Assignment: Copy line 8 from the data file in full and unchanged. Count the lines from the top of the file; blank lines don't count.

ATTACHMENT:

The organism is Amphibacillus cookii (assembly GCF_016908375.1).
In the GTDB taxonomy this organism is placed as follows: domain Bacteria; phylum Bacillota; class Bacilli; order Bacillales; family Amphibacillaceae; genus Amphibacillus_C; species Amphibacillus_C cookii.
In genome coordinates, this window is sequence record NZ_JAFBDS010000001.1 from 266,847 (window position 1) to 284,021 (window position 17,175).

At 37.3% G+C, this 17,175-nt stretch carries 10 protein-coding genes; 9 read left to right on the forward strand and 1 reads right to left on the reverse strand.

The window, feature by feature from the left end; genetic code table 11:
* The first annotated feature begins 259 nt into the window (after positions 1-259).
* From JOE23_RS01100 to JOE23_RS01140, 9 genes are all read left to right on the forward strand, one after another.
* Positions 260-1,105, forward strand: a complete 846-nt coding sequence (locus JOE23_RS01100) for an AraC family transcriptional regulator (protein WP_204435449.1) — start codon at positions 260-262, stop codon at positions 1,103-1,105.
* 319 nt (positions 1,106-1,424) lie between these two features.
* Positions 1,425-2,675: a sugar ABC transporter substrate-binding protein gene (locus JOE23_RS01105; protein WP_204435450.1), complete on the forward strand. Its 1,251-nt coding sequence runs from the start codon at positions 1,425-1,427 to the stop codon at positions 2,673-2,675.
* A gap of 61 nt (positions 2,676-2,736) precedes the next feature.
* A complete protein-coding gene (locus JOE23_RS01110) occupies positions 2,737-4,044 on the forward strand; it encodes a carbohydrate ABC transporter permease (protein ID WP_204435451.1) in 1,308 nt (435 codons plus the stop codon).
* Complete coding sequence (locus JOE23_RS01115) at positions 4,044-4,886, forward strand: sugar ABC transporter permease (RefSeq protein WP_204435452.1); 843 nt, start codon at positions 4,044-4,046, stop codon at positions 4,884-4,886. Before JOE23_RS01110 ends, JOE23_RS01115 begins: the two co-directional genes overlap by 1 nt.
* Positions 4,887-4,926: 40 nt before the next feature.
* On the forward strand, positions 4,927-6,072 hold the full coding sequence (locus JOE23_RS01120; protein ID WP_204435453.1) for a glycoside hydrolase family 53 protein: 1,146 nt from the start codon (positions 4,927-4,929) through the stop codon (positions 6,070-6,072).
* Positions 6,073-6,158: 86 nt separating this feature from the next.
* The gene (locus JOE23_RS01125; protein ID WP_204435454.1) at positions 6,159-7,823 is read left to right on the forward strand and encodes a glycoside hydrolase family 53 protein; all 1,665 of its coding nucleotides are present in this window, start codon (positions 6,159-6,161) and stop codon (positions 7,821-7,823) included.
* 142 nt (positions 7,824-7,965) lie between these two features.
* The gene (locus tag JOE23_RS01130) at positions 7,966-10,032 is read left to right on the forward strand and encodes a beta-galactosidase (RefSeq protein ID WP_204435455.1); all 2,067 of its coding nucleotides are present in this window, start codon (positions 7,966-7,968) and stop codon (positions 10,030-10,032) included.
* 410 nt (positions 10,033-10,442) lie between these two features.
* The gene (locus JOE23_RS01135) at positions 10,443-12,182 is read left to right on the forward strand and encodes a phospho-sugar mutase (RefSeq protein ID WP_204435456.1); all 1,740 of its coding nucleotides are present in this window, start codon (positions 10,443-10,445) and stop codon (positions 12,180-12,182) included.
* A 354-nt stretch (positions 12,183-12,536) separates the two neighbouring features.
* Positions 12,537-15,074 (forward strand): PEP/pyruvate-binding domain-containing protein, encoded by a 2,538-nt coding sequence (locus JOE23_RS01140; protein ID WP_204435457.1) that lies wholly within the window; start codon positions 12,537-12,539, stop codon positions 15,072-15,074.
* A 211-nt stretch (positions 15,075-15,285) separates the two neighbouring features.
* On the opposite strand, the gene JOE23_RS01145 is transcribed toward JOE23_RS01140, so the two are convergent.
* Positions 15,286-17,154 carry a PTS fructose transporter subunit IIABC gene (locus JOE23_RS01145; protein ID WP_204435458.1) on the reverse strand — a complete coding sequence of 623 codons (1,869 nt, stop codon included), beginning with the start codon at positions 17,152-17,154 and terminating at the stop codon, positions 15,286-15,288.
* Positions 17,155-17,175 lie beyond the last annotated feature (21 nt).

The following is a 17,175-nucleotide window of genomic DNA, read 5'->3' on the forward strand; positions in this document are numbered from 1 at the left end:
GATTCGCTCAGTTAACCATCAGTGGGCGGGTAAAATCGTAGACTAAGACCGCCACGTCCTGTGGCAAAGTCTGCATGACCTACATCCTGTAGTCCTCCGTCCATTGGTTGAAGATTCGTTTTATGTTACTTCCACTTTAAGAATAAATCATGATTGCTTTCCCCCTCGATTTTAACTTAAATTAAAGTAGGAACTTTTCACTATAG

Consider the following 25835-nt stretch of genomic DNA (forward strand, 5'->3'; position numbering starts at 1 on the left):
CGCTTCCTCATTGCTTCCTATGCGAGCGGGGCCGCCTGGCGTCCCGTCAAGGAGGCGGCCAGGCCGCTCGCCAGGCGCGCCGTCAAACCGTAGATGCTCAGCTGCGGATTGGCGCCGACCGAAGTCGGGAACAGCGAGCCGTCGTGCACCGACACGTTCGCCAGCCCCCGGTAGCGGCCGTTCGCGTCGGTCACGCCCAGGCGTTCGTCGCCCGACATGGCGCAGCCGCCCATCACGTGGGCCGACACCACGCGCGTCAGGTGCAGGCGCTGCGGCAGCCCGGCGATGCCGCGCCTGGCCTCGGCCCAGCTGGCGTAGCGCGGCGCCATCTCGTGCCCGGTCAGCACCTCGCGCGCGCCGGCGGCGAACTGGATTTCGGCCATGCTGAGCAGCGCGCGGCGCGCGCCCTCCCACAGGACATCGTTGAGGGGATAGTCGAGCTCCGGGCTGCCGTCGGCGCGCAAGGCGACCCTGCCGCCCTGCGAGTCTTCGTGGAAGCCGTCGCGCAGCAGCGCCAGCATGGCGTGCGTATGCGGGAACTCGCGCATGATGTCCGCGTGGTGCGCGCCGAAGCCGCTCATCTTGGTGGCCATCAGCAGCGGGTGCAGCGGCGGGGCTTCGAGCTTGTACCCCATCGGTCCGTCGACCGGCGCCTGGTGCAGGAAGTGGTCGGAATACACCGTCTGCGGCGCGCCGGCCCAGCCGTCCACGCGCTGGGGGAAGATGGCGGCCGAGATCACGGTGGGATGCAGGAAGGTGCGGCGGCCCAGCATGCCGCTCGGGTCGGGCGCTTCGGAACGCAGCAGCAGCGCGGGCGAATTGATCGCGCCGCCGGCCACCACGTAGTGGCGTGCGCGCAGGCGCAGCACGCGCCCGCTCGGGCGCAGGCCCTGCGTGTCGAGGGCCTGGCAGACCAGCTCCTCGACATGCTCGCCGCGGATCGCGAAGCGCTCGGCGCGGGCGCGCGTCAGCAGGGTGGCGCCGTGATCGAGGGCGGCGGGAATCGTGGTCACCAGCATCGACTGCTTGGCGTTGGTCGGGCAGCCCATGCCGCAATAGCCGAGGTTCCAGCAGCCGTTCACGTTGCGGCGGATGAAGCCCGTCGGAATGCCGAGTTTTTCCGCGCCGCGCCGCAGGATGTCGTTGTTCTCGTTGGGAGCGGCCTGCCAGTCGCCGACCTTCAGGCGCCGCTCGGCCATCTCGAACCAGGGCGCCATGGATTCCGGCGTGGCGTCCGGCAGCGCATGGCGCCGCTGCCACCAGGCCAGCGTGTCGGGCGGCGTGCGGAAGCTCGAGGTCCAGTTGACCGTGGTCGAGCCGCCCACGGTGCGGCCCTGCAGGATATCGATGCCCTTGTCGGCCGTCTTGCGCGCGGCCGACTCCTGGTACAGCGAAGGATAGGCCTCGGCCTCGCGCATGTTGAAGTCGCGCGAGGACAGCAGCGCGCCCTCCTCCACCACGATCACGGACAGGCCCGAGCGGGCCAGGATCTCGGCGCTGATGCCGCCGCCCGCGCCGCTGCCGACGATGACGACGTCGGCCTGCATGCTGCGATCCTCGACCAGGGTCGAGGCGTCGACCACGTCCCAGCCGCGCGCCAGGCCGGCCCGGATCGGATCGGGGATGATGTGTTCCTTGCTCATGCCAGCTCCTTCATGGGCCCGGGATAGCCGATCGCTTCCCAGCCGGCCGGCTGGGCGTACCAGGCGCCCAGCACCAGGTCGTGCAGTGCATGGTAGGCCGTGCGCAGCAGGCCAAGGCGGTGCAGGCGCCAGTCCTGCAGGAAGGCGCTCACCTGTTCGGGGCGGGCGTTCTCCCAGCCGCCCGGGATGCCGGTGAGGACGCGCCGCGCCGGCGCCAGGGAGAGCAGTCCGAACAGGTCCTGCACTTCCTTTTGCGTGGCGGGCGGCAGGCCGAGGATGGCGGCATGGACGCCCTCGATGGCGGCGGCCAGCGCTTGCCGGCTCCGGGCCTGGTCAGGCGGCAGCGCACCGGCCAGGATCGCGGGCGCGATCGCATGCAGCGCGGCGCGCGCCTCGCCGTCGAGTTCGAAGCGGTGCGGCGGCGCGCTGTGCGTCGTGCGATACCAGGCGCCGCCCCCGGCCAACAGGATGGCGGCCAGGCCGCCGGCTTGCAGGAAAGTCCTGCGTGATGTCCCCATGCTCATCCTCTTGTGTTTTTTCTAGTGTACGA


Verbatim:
* Positions 260-1,105, forward strand: a complete 846-nt coding sequence (locus JOE23_RS01100) for an AraC family transcriptional regulator (protein WP_204435449.1) — start codon at positions 260-262, stop codon at positions 1,103-1,105.